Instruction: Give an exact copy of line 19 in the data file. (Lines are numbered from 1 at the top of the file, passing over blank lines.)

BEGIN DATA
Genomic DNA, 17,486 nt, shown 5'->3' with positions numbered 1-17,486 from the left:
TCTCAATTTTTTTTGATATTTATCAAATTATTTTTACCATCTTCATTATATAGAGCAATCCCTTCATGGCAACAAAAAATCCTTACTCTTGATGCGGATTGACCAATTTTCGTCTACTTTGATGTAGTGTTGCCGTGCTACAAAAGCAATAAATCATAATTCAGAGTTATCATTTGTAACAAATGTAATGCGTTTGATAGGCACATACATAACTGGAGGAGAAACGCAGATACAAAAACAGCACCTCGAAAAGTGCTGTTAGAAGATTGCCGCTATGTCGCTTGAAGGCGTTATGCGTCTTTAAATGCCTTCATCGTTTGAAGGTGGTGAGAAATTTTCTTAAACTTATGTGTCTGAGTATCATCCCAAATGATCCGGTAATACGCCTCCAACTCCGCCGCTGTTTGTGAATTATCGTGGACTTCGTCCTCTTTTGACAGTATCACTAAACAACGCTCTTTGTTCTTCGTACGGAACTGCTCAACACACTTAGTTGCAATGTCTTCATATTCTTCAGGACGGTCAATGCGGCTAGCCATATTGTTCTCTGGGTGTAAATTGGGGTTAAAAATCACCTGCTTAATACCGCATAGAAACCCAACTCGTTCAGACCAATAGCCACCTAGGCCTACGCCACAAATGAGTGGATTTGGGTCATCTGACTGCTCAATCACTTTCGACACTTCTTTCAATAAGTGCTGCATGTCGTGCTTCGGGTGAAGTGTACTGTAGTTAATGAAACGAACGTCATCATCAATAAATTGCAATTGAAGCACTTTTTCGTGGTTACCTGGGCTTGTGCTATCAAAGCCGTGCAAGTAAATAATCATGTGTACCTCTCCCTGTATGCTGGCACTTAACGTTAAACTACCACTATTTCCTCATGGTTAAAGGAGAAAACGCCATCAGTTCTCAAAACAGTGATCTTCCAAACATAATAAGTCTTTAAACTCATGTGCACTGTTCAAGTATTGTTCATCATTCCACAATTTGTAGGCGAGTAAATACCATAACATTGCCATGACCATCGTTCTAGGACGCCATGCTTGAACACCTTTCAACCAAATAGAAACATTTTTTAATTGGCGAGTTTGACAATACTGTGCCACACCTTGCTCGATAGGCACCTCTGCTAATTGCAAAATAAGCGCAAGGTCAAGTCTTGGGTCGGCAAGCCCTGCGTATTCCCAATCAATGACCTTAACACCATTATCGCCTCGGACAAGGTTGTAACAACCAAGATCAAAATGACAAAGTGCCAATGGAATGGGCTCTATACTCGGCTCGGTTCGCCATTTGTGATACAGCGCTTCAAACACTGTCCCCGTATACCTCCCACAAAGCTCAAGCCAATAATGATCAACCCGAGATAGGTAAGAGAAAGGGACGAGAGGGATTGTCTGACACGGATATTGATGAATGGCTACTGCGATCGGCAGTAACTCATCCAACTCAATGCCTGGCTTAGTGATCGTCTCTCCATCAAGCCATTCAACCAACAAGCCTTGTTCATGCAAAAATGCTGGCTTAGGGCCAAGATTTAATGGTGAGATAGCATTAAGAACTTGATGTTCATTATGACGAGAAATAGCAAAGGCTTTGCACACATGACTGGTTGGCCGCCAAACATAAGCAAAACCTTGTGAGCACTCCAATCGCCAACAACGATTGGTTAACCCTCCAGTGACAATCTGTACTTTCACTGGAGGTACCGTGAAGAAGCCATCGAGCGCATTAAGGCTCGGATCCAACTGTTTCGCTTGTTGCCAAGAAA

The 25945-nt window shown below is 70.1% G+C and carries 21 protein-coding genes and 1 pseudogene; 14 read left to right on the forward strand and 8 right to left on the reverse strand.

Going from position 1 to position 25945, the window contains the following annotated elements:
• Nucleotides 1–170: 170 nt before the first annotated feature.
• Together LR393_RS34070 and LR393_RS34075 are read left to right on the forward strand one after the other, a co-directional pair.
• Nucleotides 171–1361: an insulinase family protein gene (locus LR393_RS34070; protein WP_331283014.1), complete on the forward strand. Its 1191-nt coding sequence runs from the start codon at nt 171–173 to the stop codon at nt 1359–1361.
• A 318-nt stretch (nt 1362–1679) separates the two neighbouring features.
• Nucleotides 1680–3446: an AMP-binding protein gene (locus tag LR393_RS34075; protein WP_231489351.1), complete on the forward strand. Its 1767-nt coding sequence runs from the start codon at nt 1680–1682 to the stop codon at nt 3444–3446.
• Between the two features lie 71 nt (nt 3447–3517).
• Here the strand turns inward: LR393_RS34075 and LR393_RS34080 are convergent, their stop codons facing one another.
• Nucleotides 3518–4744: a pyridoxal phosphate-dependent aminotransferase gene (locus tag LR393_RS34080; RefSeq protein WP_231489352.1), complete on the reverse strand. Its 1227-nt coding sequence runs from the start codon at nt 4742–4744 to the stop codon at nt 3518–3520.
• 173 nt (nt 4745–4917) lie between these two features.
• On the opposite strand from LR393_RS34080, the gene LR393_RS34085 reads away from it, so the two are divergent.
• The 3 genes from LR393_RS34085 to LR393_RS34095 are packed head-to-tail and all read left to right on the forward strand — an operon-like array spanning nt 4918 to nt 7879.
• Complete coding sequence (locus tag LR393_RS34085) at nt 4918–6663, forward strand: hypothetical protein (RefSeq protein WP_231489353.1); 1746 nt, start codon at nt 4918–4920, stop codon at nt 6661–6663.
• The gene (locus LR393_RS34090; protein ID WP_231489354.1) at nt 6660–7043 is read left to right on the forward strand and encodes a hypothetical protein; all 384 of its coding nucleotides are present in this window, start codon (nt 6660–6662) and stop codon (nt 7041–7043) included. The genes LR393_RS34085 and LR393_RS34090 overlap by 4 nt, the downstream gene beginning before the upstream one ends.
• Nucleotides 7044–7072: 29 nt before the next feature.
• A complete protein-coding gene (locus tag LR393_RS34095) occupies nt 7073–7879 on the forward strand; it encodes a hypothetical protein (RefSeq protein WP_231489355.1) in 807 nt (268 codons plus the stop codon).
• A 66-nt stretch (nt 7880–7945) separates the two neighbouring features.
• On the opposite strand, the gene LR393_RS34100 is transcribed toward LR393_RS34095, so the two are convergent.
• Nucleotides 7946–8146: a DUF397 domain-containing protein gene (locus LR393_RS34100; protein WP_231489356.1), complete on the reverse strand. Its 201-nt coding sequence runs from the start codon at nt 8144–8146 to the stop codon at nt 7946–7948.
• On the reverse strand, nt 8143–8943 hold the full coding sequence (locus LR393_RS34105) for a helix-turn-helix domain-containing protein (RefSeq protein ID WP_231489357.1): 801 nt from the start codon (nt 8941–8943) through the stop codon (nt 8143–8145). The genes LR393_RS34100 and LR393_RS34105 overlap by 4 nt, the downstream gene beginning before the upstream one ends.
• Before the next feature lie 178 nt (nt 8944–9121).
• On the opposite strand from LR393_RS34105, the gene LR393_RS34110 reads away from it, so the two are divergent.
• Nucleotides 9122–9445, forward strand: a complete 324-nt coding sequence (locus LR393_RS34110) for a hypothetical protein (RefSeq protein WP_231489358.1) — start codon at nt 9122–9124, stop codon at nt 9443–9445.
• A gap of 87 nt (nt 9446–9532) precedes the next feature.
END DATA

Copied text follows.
• A complete protein-coding gene (locus tag LR393_RS34095) occupies nt 7073–7879 on the forward strand; it encodes a hypothetical protein (RefSeq protein WP_231489355.1) in 807 nt (268 codons plus the stop codon).